Farmers are busy with harvest operations, including swathing, straight-cutting and thrashing their crops this week.
Dale Paslawski noted that a lot of guys in the Weyburn area are still swathing canola. “They are a little behind with this, but this is because they’re also trying to harvest their winter wheat.”
Last week, Paslawski took a sample of his spring wheat to see if it was ready and noted that the sample was beautiful. He should start combining it this week.
Harvest operations in the southeast is progressing, and five per cent of the 2012 crop is harvested while 13 per cent is swathed or ready to straight combine.
Crops that have been combined include 58 per cent of the winter wheat, 43 per cent of the fall rye, five per cent of the barley, four per cent of the lentils and 22 per cent of the peas. Crops that have been swathed include 26 per cent of the canola and 39 per cent of the mustard has been swathed.
Crop conditions and staging vary throughout the region, depending on the spring’s excess moisture and seeding date. Crop reporters have indicated that hay yields are variable across the region. Estimated average hay yields are as follows: dry land alfalfa 1.4 tons per acre, alfalfa/brome 1.6 tons per acre, other tame hay 1.5 tons per acre, wild hay 1.1 tons per acre and greenfeed 2.0 tons per acre.
For other yields, Paslawski said that canola yields might be a little lower than he expected. “It was because of the timing and the heat of the season, we just missed the rain for good yields.”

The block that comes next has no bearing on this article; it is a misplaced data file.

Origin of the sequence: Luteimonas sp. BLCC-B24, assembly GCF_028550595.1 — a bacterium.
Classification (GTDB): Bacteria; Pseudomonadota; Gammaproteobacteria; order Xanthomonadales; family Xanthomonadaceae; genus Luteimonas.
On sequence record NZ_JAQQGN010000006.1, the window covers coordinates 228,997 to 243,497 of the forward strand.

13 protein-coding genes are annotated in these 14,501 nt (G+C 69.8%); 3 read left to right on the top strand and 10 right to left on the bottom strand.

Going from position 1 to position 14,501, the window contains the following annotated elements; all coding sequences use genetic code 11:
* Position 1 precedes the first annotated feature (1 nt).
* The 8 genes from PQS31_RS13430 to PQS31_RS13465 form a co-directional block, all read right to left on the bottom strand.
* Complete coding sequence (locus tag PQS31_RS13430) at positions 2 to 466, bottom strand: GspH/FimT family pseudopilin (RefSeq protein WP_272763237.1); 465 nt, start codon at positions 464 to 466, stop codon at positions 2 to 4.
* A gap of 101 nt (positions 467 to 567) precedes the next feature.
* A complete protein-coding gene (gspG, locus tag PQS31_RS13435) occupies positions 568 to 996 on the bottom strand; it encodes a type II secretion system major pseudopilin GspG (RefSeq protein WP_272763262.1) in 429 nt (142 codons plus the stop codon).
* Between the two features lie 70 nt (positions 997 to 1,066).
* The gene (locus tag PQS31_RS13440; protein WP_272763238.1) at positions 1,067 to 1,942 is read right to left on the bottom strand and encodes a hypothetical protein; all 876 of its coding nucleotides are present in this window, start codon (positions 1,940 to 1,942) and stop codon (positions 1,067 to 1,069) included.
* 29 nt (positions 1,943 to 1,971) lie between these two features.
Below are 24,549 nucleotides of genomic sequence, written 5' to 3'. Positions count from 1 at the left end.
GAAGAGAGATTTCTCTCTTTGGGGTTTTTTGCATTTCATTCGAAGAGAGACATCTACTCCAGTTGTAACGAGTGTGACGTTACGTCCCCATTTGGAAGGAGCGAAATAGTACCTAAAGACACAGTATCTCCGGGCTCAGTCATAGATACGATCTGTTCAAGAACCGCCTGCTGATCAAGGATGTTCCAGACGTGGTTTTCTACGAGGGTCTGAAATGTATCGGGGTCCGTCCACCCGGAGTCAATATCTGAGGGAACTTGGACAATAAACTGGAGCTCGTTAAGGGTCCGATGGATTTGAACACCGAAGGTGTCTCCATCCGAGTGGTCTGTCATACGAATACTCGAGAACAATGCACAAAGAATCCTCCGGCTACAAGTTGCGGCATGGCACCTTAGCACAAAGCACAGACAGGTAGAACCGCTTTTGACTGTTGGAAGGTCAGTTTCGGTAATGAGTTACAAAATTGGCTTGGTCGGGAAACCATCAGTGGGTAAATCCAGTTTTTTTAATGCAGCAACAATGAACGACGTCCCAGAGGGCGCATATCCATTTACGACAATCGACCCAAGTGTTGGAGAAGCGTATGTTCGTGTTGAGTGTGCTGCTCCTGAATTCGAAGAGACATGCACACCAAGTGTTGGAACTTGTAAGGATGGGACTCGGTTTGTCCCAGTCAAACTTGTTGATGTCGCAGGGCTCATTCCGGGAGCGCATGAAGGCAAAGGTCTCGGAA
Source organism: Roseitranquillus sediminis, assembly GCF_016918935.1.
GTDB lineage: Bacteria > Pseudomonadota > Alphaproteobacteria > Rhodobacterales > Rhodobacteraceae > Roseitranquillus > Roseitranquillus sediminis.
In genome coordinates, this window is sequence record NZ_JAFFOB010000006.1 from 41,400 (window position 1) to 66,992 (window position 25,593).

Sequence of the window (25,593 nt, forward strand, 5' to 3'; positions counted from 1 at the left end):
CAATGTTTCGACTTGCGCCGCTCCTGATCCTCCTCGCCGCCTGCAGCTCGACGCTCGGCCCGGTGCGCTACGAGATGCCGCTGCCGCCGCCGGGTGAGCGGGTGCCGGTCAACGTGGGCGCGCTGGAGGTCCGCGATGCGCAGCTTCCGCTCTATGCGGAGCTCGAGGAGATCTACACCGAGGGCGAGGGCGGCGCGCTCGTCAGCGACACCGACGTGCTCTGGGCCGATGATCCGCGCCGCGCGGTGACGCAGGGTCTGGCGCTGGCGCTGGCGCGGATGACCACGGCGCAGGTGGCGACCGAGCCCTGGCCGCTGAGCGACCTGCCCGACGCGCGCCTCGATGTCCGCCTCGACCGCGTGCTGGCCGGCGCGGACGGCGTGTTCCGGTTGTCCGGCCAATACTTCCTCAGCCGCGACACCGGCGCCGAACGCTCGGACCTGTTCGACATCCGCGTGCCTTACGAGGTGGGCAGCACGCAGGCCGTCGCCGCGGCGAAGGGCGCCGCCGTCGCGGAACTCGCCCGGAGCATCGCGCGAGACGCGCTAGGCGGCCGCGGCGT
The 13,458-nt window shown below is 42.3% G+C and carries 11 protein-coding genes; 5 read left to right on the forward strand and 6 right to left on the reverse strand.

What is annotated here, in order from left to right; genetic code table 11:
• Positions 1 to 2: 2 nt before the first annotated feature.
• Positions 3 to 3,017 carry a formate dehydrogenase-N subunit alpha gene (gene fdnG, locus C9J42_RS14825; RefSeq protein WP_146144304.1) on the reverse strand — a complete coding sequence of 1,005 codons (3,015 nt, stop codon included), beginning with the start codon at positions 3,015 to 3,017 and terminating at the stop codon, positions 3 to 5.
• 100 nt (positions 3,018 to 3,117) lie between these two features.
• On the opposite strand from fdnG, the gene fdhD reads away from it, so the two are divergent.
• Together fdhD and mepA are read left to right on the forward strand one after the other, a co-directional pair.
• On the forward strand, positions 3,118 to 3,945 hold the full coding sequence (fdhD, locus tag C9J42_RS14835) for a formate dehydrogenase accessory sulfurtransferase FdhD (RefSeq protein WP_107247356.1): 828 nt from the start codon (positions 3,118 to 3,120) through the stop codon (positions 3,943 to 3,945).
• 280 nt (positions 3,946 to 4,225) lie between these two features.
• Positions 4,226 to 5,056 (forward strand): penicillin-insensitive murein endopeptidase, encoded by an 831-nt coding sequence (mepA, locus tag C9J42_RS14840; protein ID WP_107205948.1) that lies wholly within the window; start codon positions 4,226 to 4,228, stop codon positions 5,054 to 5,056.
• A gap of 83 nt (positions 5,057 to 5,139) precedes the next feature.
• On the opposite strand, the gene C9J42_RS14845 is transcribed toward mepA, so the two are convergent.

Topsoil moisture ratings on cropland are reported as eight per cent surplus, 78 per cent adequate and 14 per cent short. On hay land and pasture, topsoil moisture is rated as two per cent surplus, 85 per cent adequate and 13 per cent short. Crop District 2A, which is the Weyburn area, is reporting that 33 per cent of cropland has surplus moisture.
Rain and high humidity throughout the region has delayed harvest operations.
Precipitation ranged from trace amounts to 22 mm for the week.
According to the Ministry of Agriculture’s weekly crop report, the Tantallon area has the second highest cumulative rainfall in the province since April 1 at 529 mm. In contrast, the Weyburn area has the lowest cumulative rainfall in the province at 208 mm.
The majority of crop damage this week is due to disease, insects, wind, hail and localized flooding. Farmers also have to deal with late or second-growth weeds, according to Paslawski.
There are indications that sclerotinia, aster yellows and bertha armyworms will reduce canola yield in some parts of the region. There have also been reports of grasshoppers in flax crops.
Peas and lentils may grade less than expected in some areas due to excess moisture. Crops are quickly ripening and some will need additional moisture to help them mature.
Producers are hauling bales, swathing crops, desiccating pulses and combining. Paslawski said that the weather forecast looks favourable for farmers.